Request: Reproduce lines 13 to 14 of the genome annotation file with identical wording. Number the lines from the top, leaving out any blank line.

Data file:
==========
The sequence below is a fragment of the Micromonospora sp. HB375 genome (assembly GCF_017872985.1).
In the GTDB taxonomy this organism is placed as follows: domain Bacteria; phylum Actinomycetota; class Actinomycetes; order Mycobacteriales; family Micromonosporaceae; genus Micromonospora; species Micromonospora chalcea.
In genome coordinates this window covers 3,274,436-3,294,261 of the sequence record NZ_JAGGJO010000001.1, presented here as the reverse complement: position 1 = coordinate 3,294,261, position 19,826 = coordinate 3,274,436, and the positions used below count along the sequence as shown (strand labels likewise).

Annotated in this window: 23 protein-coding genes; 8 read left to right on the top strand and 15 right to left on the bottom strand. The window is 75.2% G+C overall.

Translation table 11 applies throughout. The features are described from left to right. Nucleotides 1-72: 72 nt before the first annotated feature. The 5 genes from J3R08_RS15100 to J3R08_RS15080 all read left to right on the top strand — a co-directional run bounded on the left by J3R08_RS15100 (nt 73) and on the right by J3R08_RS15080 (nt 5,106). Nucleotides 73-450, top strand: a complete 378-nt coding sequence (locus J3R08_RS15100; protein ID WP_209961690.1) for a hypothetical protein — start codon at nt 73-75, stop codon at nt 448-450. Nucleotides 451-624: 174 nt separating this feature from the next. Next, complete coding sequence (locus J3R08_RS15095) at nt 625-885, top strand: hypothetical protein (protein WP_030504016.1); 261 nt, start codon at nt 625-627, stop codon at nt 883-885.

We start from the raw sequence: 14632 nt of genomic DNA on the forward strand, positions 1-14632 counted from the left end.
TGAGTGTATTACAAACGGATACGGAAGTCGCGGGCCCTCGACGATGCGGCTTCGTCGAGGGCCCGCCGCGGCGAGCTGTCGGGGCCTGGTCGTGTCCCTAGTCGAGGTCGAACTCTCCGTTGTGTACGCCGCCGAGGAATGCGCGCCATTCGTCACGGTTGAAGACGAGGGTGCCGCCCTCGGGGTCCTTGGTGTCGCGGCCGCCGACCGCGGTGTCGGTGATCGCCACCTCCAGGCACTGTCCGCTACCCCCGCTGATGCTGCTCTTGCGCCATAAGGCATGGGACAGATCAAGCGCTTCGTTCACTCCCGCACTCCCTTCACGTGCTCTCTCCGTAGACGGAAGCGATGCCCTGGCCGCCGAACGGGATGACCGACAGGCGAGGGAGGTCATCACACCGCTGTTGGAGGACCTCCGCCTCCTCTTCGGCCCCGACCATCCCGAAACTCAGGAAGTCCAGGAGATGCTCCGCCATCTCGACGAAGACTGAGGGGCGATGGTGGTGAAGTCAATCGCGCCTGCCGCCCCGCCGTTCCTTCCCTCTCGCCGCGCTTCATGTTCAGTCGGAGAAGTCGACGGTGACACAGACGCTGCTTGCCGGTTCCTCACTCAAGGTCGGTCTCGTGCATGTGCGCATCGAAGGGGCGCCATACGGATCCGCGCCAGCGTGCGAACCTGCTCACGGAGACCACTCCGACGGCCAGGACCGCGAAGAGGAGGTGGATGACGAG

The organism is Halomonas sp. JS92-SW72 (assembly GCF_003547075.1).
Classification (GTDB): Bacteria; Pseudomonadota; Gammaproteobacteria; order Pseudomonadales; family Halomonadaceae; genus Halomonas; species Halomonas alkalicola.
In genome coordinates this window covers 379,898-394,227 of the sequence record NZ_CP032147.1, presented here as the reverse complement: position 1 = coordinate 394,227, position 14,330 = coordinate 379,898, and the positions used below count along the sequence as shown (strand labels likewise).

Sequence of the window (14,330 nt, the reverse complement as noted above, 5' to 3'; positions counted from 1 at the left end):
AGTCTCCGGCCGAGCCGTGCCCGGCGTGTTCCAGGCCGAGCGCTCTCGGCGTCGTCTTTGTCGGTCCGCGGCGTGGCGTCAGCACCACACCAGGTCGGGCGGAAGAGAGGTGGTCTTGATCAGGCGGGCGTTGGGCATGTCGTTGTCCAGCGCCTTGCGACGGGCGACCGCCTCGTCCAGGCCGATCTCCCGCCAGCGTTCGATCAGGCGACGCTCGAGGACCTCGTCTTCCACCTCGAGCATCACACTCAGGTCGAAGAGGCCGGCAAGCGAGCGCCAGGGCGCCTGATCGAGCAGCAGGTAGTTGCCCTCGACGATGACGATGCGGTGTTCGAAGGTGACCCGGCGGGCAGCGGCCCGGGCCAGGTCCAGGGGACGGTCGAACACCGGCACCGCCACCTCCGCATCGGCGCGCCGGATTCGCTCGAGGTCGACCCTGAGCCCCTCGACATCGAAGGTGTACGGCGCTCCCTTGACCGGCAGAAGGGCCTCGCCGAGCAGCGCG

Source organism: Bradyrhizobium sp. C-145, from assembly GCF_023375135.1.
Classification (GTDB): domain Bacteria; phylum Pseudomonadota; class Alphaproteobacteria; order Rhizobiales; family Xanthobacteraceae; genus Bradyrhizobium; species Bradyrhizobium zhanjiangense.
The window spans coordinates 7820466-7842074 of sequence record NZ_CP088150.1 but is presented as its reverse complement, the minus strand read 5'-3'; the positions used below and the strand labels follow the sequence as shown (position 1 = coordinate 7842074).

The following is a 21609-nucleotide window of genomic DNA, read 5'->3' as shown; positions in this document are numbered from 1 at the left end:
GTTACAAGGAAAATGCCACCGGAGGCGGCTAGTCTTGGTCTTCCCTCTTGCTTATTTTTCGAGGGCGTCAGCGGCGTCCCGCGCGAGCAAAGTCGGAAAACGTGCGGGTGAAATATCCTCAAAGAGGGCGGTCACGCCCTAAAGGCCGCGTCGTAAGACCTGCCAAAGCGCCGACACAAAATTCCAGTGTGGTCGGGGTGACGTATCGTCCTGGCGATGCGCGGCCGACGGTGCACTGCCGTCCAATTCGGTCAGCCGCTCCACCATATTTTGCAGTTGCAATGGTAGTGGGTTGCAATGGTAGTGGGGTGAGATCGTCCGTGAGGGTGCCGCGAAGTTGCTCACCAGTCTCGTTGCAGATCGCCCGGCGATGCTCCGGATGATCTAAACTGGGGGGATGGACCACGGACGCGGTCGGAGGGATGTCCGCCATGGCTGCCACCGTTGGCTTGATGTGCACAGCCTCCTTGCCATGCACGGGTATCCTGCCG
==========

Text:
Source organism: Bradyrhizobium sp. C-145, from assembly GCF_023375135.1.
Classification (GTDB): domain Bacteria; phylum Pseudomonadota; class Alphaproteobacteria; order Rhizobiales; family Xanthobacteraceae; genus Bradyrhizobium; species Bradyrhizobium zhanjiangense.